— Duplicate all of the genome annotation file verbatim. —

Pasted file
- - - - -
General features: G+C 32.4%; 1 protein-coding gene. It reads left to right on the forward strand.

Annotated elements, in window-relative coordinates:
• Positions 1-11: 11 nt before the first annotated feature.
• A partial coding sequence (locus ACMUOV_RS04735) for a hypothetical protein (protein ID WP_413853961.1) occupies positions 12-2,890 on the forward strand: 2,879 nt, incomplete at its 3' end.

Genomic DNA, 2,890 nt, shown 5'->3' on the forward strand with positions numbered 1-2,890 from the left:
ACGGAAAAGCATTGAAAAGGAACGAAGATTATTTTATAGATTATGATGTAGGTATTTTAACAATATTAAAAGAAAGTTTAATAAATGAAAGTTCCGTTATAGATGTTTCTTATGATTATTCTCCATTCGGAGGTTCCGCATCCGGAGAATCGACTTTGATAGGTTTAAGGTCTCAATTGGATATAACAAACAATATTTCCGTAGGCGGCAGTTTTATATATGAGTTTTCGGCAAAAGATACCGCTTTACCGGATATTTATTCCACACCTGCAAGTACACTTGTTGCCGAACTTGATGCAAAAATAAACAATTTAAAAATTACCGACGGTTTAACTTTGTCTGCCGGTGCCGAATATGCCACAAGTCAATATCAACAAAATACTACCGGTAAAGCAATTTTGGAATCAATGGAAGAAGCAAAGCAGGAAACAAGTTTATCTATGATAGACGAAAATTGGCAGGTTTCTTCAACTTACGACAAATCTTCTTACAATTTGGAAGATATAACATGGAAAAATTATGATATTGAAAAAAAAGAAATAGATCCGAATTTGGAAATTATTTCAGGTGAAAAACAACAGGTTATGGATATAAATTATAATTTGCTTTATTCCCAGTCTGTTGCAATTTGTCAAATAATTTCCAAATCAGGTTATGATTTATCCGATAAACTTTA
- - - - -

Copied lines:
General features: G+C 32.4%; 1 protein-coding gene. It reads left to right on the forward strand.

Annotated elements, in window-relative coordinates:
• Positions 1-11: 11 nt before the first annotated feature.
• A partial coding sequence (locus ACMUOV_RS04735) for a hypothetical protein (protein ID WP_413853961.1) occupies positions 12-2,890 on the forward strand: 2,879 nt, incomplete at its 3' end.

Genomic DNA, 2,890 nt, shown 5'->3' on the forward strand with positions numbered 1-2,890 from the left:
ACGGAAAAGCATTGAAAAGGAACGAAGATTATTTTATAGATTATGATGTAGGTATTTTAACAATATTAAAAGAAAGTTTAATAAATGAAAGTTCCGTTATAGATGTTTCTTATGATTATTCTCCATTCGGAGGTTCCGCATCCGGAGAATCGACTTTGATAGGTTTAAGGTCTCAATTGGATATAACAAACAATATTTCCGTAGGCGGCAGTTTTATATATGAGTTTTCGGCAAAAGATACCGCTTTACCGGATATTTATTCCACACCTGCAAGTACACTTGTTGCCGAACTTGATGCAAAAATAAACAATTTAAAAATTACCGACGGTTTAACTTTGTCTGCCGGTGCCGAATATGCCACAAGTCAATATCAACAAAATACTACCGGTAAAGCAATTTTGGAATCAATGGAAGAAGCAAAGCAGGAAACAAGTTTATCTATGATAGACGAAAATTGGCAGGTTTCTTCAACTTACGACAAATCTTCTTACAATTTGGAAGATATAACATGGAAAAATTATGATATTGAAAAAAAAGAAATAGATCCGAATTTGGAAATTATTTCAGGTGAAAAACAACAGGTTATGGATATAAATTATAATTTGCTTTATTCCCAGTCTGTTGCAATTTGTCAAATAATTTCCAAATCAGGTTATGATTTATCCGATAAACTTTA